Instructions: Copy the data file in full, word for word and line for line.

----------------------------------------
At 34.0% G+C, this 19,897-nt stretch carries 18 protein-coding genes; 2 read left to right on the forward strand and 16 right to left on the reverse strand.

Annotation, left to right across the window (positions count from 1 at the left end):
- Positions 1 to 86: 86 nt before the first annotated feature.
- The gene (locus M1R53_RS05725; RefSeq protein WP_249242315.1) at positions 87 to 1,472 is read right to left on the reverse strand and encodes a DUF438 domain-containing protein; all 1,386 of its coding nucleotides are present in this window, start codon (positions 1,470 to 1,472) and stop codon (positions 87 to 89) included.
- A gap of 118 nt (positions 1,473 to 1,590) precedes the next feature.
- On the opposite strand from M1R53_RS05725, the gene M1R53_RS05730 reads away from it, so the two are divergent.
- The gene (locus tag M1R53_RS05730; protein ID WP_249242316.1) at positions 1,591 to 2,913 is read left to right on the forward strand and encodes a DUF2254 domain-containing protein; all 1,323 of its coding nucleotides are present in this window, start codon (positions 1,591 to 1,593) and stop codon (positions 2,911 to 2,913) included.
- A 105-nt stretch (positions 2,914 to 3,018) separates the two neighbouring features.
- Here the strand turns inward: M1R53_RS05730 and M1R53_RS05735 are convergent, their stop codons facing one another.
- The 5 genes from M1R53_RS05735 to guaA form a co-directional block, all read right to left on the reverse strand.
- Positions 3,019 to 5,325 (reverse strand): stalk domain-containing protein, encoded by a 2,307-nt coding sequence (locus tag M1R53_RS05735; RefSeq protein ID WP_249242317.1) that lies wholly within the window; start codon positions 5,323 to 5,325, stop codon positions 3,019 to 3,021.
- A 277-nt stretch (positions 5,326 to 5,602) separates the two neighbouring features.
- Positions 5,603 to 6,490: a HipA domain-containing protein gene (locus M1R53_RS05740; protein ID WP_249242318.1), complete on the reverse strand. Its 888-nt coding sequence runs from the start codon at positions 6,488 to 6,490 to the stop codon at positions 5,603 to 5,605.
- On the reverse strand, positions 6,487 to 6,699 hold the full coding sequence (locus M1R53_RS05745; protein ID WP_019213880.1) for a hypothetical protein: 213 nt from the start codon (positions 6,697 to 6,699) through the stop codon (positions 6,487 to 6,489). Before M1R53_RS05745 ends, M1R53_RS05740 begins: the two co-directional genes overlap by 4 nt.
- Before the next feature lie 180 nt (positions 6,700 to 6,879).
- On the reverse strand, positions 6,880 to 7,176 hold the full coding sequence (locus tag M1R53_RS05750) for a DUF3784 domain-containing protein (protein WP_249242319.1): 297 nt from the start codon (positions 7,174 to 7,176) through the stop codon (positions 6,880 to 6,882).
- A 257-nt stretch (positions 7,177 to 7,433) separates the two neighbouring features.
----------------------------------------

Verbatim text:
At 34.0% G+C, this 19,897-nt stretch carries 18 protein-coding genes; 2 read left to right on the forward strand and 16 right to left on the reverse strand.

Annotation, left to right across the window (positions count from 1 at the left end):
- Positions 1 to 86: 86 nt before the first annotated feature.
- The gene (locus M1R53_RS05725; RefSeq protein WP_249242315.1) at positions 87 to 1,472 is read right to left on the reverse strand and encodes a DUF438 domain-containing protein; all 1,386 of its coding nucleotides are present in this window, start codon (positions 1,470 to 1,472) and stop codon (positions 87 to 89) included.
- A gap of 118 nt (positions 1,473 to 1,590) precedes the next feature.
- On the opposite strand from M1R53_RS05725, the gene M1R53_RS05730 reads away from it, so the two are divergent.
- The gene (locus tag M1R53_RS05730; protein ID WP_249242316.1) at positions 1,591 to 2,913 is read left to right on the forward strand and encodes a DUF2254 domain-containing protein; all 1,323 of its coding nucleotides are present in this window, start codon (positions 1,591 to 1,593) and stop codon (positions 2,911 to 2,913) included.
- A 105-nt stretch (positions 2,914 to 3,018) separates the two neighbouring features.
- Here the strand turns inward: M1R53_RS05730 and M1R53_RS05735 are convergent, their stop codons facing one another.
- The 5 genes from M1R53_RS05735 to guaA form a co-directional block, all read right to left on the reverse strand.
- Positions 3,019 to 5,325 (reverse strand): stalk domain-containing protein, encoded by a 2,307-nt coding sequence (locus tag M1R53_RS05735; RefSeq protein ID WP_249242317.1) that lies wholly within the window; start codon positions 5,323 to 5,325, stop codon positions 3,019 to 3,021.
- A 277-nt stretch (positions 5,326 to 5,602) separates the two neighbouring features.
- Positions 5,603 to 6,490: a HipA domain-containing protein gene (locus M1R53_RS05740; protein ID WP_249242318.1), complete on the reverse strand. Its 888-nt coding sequence runs from the start codon at positions 6,488 to 6,490 to the stop codon at positions 5,603 to 5,605.
- On the reverse strand, positions 6,487 to 6,699 hold the full coding sequence (locus M1R53_RS05745; protein ID WP_019213880.1) for a hypothetical protein: 213 nt from the start codon (positions 6,697 to 6,699) through the stop codon (positions 6,487 to 6,489). Before M1R53_RS05745 ends, M1R53_RS05740 begins: the two co-directional genes overlap by 4 nt.
- Before the next feature lie 180 nt (positions 6,700 to 6,879).
- On the reverse strand, positions 6,880 to 7,176 hold the full coding sequence (locus tag M1R53_RS05750) for a DUF3784 domain-containing protein (protein WP_249242319.1): 297 nt from the start codon (positions 7,174 to 7,176) through the stop codon (positions 6,880 to 6,882).
- A 257-nt stretch (positions 7,177 to 7,433) separates the two neighbouring features.